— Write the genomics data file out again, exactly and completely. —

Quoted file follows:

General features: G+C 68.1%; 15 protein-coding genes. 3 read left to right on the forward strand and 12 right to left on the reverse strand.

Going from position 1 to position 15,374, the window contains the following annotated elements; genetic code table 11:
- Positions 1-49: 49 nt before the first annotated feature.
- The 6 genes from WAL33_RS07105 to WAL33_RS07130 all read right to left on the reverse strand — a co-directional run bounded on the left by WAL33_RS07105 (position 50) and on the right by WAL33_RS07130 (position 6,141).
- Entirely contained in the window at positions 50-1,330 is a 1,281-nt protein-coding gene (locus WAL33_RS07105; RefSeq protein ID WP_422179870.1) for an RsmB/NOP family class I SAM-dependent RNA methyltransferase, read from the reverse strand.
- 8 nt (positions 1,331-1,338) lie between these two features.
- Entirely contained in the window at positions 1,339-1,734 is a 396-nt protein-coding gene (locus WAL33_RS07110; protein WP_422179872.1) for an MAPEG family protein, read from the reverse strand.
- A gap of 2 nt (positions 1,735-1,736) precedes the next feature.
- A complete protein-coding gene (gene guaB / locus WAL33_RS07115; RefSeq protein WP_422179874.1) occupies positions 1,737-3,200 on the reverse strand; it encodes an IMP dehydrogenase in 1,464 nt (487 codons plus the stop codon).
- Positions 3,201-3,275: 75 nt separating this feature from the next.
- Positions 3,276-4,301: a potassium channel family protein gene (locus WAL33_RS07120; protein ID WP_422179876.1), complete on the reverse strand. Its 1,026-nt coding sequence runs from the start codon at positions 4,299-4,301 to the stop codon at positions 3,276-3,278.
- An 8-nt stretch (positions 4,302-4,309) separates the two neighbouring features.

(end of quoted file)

General features: G+C 68.1%; 15 protein-coding genes. 3 read left to right on the forward strand and 12 right to left on the reverse strand.

Going from position 1 to position 15,374, the window contains the following annotated elements; genetic code table 11:
- Positions 1-49: 49 nt before the first annotated feature.
- The 6 genes from WAL33_RS07105 to WAL33_RS07130 all read right to left on the reverse strand — a co-directional run bounded on the left by WAL33_RS07105 (position 50) and on the right by WAL33_RS07130 (position 6,141).
- Entirely contained in the window at positions 50-1,330 is a 1,281-nt protein-coding gene (locus WAL33_RS07105; RefSeq protein ID WP_422179870.1) for an RsmB/NOP family class I SAM-dependent RNA methyltransferase, read from the reverse strand.
- 8 nt (positions 1,331-1,338) lie between these two features.
- Entirely contained in the window at positions 1,339-1,734 is a 396-nt protein-coding gene (locus WAL33_RS07110; protein WP_422179872.1) for an MAPEG family protein, read from the reverse strand.
- A gap of 2 nt (positions 1,735-1,736) precedes the next feature.
- A complete protein-coding gene (gene guaB / locus WAL33_RS07115; RefSeq protein WP_422179874.1) occupies positions 1,737-3,200 on the reverse strand; it encodes an IMP dehydrogenase in 1,464 nt (487 codons plus the stop codon).
- Positions 3,201-3,275: 75 nt separating this feature from the next.
- Positions 3,276-4,301: a potassium channel family protein gene (locus WAL33_RS07120; protein ID WP_422179876.1), complete on the reverse strand. Its 1,026-nt coding sequence runs from the start codon at positions 4,299-4,301 to the stop codon at positions 3,276-3,278.
- An 8-nt stretch (positions 4,302-4,309) separates the two neighbouring features.